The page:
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05 Oct 2017

Kazuo Ishiguro wins 2017 Nobel Literature Prize

Kazuo Ishiguro awarded 2017 Nobel Prize for Literature

62-year-old British novelist Kazuo Ishiguro has been awarded the 2017 Nobel Prize for Literature.

Ishiguro has written eight books, which have been widely translated.

His most famous novels 'The Remains of the Day' and 'Never Let Me Go' were adapted to highly-acclaimed films.

Ishiguro said receiving the award was "flabbergastingly flattering." He was made an Order of the British Empire (OBE) in 1995.

In context

Kazuo Ishiguro awarded 2017 Nobel Prize for Literature
Who is Kazuo Ishiguro?


Who is Kazuo Ishiguro?

Ishiguro was born in Nagasaki, Japan, in 1954. He and his family moved to the UK when he was five.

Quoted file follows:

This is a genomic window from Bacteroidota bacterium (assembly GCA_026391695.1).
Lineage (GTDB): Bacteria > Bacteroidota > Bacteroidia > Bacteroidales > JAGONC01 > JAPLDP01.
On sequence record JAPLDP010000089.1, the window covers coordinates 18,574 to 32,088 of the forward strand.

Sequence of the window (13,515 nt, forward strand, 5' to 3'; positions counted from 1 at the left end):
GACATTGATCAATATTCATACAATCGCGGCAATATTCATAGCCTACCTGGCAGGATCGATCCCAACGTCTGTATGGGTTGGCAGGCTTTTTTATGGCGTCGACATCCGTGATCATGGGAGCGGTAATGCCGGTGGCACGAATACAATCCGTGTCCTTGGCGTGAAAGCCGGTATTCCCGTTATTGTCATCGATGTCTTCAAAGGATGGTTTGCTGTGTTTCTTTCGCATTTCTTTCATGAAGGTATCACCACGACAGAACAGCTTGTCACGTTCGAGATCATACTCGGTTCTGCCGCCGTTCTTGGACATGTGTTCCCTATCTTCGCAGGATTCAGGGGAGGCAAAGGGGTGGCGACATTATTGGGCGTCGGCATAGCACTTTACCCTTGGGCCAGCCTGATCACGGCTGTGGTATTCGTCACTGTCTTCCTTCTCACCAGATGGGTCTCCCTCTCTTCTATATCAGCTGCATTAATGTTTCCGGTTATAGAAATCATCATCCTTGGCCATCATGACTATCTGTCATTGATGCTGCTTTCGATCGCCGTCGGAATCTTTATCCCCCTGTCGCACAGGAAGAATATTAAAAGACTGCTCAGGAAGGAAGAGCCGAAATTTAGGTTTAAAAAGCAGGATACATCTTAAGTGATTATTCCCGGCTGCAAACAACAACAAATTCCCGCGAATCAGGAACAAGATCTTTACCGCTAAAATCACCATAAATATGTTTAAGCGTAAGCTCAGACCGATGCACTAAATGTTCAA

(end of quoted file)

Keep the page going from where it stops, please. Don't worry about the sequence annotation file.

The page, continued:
He completed his MA in creative writing at the University of East Anglia.

In 1989, he won the Man Booker Prize for 'The Remains of the Day.'

His novels delve in the themes of memory, time, and self-delusion.


Ishiguro calls Nobel Prize "a magnificent honor"

The Swedish Academy, which awards the Nobel prizes, praised Ishiguro as a writer "who, in novels of great emotional force, has uncovered the abyss beneath our illusory sense of connection with the world."

Ishiguro responded saying: "It's a magnificent honour, mainly because it means that I'm in the footsteps of the greatest authors that have lived, so that's a terrific commendation."

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